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I have installed an antivirus, but as no antivirus is perfect, what can I do to diagnose if my PC is getting infected?

For example, keeping a close eye on what programs and tasks run when I turn my PC on. And after installing new programs, see if there are changes, etc... If there is a change that I cant justify, I will kill that thing while I can, right?

Also I can get feedback from google to see if a process is malicious or healthy, but sometimes virus are names like healthy proceses... mmmmm

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5 Answers 5

up vote 6 down vote accepted

The short, pithy answer is that you don't. There is some extremely stealthy malware out there. Look at stuxnet, flame, and some of the banking trojans as examples. If a sophisticated enemy is out to get you chances are you won't know you've been hacked.

That being said it's extremely unlikely that you are ever going to be targeted by anything that sophisticated. Chances are you are like the majority of people trying to defend themselves against an average level of threat, in which case you do what we all do:

  • patch your system. Most of your typical hacks target well-known vulnerabilities that have been patches for weeks, or even years. They target OS vulnerabilities but also adobe flash, java, adobe reader, etc. Make sure that you patch all your software as soon as patches come out
  • Install a good AV and run scans frequently (looks like you've got this covered)
  • narrow your system's attack surface. The more software you have installed the wider your attack surface is, so uninstall all software you don't use, especially the crappy bloatware that most out of the box systems have installed
  • harden your system. Ensure that you have no guest accounts, and that all accounts have strong passwords. Turn off any service or process that isn't needed

As for knowing if you've been hacked it's usually pretty obvious unless you have been infected by stealth malware: you'll get pop-up ads, redirects to sites you didn't intend to visit, threatening messages telling you to pay money or have your life destroyed, your fiends will tell you that they are receiving spam from your email address, somebody in Timbuktu will buy a laptop using your credit card details, and you'll find out that somebody's used your personal information to apply for 40 different loans completely destroying your credit rating, or someone will siphon your life savings into a cayman islands bank account.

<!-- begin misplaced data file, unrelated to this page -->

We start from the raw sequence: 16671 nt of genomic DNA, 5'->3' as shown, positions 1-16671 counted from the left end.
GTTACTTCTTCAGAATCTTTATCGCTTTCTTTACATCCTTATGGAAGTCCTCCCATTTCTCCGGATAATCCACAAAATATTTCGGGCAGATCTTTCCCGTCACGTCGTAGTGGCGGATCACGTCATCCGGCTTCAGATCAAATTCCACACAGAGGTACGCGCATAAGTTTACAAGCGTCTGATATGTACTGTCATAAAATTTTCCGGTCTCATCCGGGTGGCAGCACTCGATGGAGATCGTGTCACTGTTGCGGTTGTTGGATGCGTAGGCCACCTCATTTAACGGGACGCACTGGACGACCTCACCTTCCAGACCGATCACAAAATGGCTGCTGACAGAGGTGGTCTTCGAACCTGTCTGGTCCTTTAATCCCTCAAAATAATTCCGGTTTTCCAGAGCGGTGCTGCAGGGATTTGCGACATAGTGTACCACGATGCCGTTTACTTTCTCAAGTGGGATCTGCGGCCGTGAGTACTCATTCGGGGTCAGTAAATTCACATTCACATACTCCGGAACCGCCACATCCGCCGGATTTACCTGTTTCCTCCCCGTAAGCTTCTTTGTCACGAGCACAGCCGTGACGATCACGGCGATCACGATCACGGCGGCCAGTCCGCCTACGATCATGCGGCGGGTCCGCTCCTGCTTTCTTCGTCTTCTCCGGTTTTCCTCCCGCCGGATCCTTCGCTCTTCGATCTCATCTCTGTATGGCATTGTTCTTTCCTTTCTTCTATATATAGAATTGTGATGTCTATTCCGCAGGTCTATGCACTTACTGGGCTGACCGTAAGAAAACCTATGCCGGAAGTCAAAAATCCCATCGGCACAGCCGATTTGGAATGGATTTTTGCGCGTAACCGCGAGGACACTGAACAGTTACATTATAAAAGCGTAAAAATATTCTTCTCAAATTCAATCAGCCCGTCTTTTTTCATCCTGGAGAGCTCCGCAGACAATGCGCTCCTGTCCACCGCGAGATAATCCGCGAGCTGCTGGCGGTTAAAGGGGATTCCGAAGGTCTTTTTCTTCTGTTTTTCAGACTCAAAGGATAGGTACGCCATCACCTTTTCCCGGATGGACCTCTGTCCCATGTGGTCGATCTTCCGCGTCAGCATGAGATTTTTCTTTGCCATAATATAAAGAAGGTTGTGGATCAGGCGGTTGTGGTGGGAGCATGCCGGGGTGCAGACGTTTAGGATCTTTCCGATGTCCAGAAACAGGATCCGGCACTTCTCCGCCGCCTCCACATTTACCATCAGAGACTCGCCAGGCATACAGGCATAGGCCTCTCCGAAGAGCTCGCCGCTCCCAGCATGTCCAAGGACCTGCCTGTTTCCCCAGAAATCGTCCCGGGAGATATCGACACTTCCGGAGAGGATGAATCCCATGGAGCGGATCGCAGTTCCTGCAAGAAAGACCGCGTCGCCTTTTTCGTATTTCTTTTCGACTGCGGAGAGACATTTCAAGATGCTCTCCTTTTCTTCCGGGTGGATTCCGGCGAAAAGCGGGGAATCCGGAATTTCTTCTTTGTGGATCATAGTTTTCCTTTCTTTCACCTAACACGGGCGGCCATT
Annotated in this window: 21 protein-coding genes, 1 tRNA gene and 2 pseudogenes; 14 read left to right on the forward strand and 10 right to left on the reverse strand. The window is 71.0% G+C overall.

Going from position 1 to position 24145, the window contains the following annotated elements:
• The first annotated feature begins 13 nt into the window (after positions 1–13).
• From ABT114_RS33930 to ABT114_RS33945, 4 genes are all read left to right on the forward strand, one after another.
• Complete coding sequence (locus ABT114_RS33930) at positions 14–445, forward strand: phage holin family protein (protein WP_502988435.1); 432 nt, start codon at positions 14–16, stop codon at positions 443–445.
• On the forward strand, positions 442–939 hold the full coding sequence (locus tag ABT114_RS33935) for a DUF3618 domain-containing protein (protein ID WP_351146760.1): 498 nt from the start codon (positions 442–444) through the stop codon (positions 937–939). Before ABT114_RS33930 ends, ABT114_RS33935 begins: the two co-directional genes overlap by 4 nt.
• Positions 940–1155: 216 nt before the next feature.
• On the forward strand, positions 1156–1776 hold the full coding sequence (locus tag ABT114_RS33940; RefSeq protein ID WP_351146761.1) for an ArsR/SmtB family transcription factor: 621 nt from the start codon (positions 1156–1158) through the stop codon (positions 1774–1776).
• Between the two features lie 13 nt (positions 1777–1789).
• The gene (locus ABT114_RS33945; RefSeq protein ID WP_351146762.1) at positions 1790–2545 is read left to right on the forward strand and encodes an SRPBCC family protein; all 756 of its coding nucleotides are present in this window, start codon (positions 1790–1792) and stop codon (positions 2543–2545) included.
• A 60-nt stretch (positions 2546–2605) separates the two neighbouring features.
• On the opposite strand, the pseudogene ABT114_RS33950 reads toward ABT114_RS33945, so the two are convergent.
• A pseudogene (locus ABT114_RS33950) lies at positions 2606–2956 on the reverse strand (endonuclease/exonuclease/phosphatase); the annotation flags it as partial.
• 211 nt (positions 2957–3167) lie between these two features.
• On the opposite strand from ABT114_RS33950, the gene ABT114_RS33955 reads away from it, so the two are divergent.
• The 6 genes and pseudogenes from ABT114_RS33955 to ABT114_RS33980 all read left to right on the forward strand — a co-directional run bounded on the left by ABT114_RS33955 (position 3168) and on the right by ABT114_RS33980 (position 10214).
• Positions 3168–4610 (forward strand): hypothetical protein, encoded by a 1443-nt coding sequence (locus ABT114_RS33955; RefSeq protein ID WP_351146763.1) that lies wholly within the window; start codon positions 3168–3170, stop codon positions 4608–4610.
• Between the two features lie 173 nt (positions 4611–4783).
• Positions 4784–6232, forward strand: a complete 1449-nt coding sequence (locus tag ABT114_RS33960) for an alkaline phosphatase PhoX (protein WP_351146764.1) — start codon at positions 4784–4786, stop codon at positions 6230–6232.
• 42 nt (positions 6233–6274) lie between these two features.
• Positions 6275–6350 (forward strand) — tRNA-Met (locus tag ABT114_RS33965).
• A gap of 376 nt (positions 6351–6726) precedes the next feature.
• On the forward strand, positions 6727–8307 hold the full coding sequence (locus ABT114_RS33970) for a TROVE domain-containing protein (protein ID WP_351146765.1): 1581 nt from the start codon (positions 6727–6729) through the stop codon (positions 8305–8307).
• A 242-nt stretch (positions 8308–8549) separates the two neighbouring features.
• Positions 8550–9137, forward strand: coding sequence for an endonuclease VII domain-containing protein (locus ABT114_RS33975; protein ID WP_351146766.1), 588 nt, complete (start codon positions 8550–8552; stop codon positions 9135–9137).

Good luck, and happy browsing.

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Well, if by PC you are referring simply to the Hardware, then I would say installing Linux (I use Ubuntu) is your best bet. I have never experienced any known viruses on any of my Ubuntu machines and there is also a cool command on all Linux systems called "find" which when used like "find -mtime -1" shows what files were made in the last day, so can monitor the computer's new files if you're ever feeling suspicious. Using other options instead of "-1" would produce different ranges. For instance, using "-5" would show all files made in the last five days, and "+3" would show all files made before the last three days.

If you're set on using Windows, which in my opinion would only make sense for a couple of reasons (mainly if your sole desire is to play very cutting-edge games), then your biggest friend is going to be Microsoft's Security Essentials, which is one of the best parts of the Windows Operating system these days, in my opinion. It seems at some point, fairly recently, Microsoft realized that if their computers kept being so susceptible to viruses they'd stop being the largest platform. So they stepped up to the plate.

tl;dr use MSE for Windows or just switch to Linux like a man (jk, jk, I love all the Windows users out there)

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Doesn't really answer the question - while I agree with you that Linux makes it easy to spot file changes, the same is true of Windows...and both are susceptible to rootkits which hide these changes. –  Rory Alsop Aug 16 '12 at 11:51